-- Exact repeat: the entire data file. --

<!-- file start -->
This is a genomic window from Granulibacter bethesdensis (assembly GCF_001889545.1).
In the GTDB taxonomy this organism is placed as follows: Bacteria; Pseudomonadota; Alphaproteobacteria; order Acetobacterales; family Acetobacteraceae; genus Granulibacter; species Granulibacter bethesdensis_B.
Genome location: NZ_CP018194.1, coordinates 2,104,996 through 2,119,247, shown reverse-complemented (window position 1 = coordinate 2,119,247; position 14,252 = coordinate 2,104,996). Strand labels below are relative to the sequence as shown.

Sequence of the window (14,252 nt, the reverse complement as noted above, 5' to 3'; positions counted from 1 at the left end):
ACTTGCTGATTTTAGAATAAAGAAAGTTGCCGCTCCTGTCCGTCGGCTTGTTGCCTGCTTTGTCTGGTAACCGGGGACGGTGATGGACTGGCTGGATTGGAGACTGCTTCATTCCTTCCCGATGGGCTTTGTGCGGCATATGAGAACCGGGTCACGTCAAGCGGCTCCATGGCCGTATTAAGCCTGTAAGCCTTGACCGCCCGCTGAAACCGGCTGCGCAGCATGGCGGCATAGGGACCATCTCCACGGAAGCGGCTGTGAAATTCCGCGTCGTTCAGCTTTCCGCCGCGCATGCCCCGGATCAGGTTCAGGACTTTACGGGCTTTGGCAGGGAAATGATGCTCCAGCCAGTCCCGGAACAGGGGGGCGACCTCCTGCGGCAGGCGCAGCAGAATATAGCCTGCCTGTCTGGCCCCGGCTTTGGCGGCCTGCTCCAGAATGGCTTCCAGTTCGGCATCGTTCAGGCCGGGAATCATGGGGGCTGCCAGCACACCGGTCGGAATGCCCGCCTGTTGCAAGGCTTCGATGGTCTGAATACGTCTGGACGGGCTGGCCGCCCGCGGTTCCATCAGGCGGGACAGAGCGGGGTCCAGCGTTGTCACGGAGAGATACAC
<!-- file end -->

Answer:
This is a genomic window from Granulibacter bethesdensis (assembly GCF_001889545.1).
In the GTDB taxonomy this organism is placed as follows: Bacteria; Pseudomonadota; Alphaproteobacteria; order Acetobacterales; family Acetobacteraceae; genus Granulibacter; species Granulibacter bethesdensis_B.
Genome location: NZ_CP018194.1, coordinates 2,104,996 through 2,119,247, shown reverse-complemented (window position 1 = coordinate 2,119,247; position 14,252 = coordinate 2,104,996). Strand labels below are relative to the sequence as shown.

Sequence of the window (14,252 nt, the reverse complement as noted above, 5' to 3'; positions counted from 1 at the left end):
ACTTGCTGATTTTAGAATAAAGAAAGTTGCCGCTCCTGTCCGTCGGCTTGTTGCCTGCTTTGTCTGGTAACCGGGGACGGTGATGGACTGGCTGGATTGGAGACTGCTTCATTCCTTCCCGATGGGCTTTGTGCGGCATATGAGAACCGGGTCACGTCAAGCGGCTCCATGGCCGTATTAAGCCTGTAAGCCTTGACCGCCCGCTGAAACCGGCTGCGCAGCATGGCGGCATAGGGACCATCTCCACGGAAGCGGCTGTGAAATTCCGCGTCGTTCAGCTTTCCGCCGCGCATGCCCCGGATCAGGTTCAGGACTTTACGGGCTTTGGCAGGGAAATGATGCTCCAGCCAGTCCCGGAACAGGGGGGCGACCTCCTGCGGCAGGCGCAGCAGAATATAGCCTGCCTGTCTGGCCCCGGCTTTGGCGGCCTGCTCCAGAATGGCTTCCAGTTCGGCATCGTTCAGGCCGGGAATCATGGGGGCTGCCAGCACACCGGTCGGAATGCCCGCCTGTTGCAAGGCTTCGATGGTCTGAATACGTCTGGACGGGCTGGCCGCCCGCGGTTCCATCAGGCGGGACAGAGCGGGGTCCAGCGTTGTCACGGAGAGATACAC